Yesterday was so hectic for me. I’ve been getting up so early for my son to catch the bus each and every morning. Yes, I’m that early bird, catching the worm everyday at 5:30 am. I worked for a few hours and then ran tons of errands, went food shopping, played taxi driver for the kiddos, made a homemade lasagna, and I still had a 6 pm meeting at my youngest’s school. By late afternoon, I was beat and running on fumes, but then like a gift for this beekeeper, I came across two bumblebees on my front steps. I had to take a closer peek. What were they doing?
Last week, I was off to the Country Living Fair Nashville. I had a blast speaking about backyard chickens and beekeeping. I got to meet lots of peeps and sign a bunch of my books too! I just adore going to these fairs because to me, it is like a little slice of heaven. The people at the Country Living Fairs are sweet and kind and make you feel good about the world we are in. It is country living for sure, just like the pages of the magazine come to life.
I’m now headed into my 5th year of beekeeping. Today I wanted to share some of my favorite beekeeping tips. Over the years, I’ve learned quite a lot and have had plenty of successes and failures. Some of those were expected and some of those were unexpected. That seems to be the course for keeping bees nowadays. These days it’s not an easy venture, as so many things can affect what happens inside the hive. Today, I thought it would be good to share my top beekeeping tips that I think every newbie should tuck in their back pocket. These tips range from keeping the hives healthy, saving money and learning how to help amazing insects.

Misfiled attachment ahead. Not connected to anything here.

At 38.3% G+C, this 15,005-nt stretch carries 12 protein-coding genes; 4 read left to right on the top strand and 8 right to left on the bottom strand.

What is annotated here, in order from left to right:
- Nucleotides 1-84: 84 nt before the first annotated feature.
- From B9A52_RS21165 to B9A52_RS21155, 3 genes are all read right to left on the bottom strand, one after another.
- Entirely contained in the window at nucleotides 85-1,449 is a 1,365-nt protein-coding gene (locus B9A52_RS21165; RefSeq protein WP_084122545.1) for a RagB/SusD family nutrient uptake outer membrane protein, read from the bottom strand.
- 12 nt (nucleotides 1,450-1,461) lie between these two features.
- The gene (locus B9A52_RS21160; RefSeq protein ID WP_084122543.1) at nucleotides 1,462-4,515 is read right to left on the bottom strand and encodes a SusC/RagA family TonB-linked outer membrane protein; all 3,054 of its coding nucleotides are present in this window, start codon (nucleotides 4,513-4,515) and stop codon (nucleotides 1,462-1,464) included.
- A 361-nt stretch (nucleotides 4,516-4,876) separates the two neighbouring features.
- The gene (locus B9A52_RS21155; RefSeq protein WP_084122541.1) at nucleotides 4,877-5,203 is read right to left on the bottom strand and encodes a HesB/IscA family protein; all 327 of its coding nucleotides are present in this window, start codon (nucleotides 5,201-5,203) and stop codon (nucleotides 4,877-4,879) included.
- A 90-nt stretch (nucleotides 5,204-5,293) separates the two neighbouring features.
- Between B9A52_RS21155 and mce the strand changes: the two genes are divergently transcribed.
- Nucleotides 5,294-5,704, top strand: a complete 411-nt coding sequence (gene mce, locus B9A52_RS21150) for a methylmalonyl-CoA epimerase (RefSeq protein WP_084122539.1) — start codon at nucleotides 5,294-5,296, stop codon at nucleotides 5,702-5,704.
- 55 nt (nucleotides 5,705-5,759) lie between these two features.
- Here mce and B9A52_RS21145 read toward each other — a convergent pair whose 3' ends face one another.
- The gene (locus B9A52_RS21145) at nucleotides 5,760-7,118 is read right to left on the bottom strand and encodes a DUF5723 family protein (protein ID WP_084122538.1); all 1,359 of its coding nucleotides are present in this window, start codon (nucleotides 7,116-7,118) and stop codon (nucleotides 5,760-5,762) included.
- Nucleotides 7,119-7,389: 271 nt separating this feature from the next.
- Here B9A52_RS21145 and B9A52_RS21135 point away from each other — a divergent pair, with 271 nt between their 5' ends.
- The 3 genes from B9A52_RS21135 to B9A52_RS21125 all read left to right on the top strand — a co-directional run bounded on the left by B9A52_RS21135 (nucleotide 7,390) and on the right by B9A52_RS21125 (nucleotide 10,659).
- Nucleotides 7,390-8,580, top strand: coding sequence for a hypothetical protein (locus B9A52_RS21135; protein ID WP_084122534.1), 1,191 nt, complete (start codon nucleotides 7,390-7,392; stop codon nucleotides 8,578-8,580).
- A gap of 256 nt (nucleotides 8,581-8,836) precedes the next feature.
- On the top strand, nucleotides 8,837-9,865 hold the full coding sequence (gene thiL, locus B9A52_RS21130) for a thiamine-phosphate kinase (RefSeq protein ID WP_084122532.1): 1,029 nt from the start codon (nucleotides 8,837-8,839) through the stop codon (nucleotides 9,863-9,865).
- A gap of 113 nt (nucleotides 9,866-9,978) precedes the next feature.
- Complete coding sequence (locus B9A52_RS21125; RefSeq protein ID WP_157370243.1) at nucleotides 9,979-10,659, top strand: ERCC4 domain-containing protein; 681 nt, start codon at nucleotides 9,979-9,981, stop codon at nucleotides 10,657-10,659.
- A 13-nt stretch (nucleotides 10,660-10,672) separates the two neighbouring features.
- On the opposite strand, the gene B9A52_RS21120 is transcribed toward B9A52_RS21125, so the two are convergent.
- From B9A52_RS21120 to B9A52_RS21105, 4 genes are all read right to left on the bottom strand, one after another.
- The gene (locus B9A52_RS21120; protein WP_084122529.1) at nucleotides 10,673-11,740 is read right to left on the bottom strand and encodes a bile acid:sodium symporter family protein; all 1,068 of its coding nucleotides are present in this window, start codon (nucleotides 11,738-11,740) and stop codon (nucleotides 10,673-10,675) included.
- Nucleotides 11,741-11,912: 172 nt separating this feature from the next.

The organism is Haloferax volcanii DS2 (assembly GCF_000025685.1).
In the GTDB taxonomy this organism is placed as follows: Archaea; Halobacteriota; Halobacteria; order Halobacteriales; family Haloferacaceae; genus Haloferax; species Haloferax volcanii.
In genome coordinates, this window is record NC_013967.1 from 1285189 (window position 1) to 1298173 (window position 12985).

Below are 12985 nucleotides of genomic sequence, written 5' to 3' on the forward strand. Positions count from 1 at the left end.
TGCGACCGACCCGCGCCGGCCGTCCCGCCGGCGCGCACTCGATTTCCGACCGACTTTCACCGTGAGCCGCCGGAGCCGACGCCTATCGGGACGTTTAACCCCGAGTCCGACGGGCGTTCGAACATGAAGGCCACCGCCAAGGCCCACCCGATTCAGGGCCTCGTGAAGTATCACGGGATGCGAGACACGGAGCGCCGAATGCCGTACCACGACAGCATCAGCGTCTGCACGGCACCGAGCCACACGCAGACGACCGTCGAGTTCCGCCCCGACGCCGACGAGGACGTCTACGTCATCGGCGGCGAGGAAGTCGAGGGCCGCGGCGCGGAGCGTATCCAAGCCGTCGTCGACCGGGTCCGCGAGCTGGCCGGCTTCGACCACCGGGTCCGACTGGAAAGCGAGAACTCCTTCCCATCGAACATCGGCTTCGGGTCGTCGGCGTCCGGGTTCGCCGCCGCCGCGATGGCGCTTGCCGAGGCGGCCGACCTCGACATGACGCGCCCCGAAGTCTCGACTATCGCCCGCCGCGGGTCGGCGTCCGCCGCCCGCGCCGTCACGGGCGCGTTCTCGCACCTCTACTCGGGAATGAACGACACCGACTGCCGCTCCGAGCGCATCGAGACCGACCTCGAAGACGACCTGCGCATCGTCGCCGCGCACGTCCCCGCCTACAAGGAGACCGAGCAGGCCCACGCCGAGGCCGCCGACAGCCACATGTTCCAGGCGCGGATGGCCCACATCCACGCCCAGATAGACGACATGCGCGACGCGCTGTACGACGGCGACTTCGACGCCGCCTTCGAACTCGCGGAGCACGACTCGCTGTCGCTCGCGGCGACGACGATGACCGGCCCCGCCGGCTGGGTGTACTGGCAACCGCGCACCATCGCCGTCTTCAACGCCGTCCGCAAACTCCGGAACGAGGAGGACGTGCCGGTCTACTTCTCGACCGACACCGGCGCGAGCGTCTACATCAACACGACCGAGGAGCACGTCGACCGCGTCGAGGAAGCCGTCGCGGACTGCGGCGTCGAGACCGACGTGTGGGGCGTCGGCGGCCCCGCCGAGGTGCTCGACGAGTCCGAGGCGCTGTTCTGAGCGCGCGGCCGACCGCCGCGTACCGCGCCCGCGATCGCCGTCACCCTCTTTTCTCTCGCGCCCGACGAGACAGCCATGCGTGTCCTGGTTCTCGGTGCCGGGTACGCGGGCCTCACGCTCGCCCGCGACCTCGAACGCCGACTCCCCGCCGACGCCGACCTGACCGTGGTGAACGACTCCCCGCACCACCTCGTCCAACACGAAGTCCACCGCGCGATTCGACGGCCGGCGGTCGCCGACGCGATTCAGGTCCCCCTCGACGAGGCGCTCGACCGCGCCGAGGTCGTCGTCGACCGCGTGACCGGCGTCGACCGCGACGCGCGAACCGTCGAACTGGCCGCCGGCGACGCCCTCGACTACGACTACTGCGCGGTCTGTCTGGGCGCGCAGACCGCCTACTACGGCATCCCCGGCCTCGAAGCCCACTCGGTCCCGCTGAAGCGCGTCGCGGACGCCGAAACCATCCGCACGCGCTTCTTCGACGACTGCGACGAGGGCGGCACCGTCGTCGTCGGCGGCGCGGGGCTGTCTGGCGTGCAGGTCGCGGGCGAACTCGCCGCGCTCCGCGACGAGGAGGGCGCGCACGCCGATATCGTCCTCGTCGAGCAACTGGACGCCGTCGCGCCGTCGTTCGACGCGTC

Getting bees this year? Here are my top 10 tips for those thinking of starting beekeeping.
Earlier this fall I learned that one of my weaker beehives had succumb to wax moths.
It was awful and disgusting. So I removed some of the salvageable frames that I could and cleaned them up as best I could. I placed them into the deeps and put them off to the side- outside near the garden shed. I wanted them to air out, freeze any remaining larvae, and give them time before I placed them in the shed.
As beekeepers, there come times when we need to feed our bees or offer them up reserves to help them get through dearths and winter. New colonies should be fed so that they can quickly build out new comb for the queen to lay and for them to store their foraged pollen and nectar. Existing colonies also require feeding, especially a back up method to help ensure their winter survival. Today I thought that I would place these all recipes in one place for you to easily find them.
This week is the peak of lavender season here at Tilly’s Nest. Lavender and bees go hand in hand.
Today I learned how to catch a honeybee swarm. I keep two beehives across town at my Mom’s house. Her father was a beekeeper so when I asked about keeping a couple of hives at her place, she and my step-dad were quite supportive of the idea. It reminded her of growing up as a little girl. For the past 3 years, two of my hives have lived at my Mom’s.
The Nor’easter lasted over 24 hours. It began Monday afternoon and finally let up on Wednesday morning. After 60 mph wind gusts with white out conditions, we were able to finally get outside to assess the damage. We all had cabin fever at that point and wanted to make sure that everyone weathered the storm. First up was the chicken coop. I started up the snowblower and began to clear a path. We shoveled out the smaller path to the coop.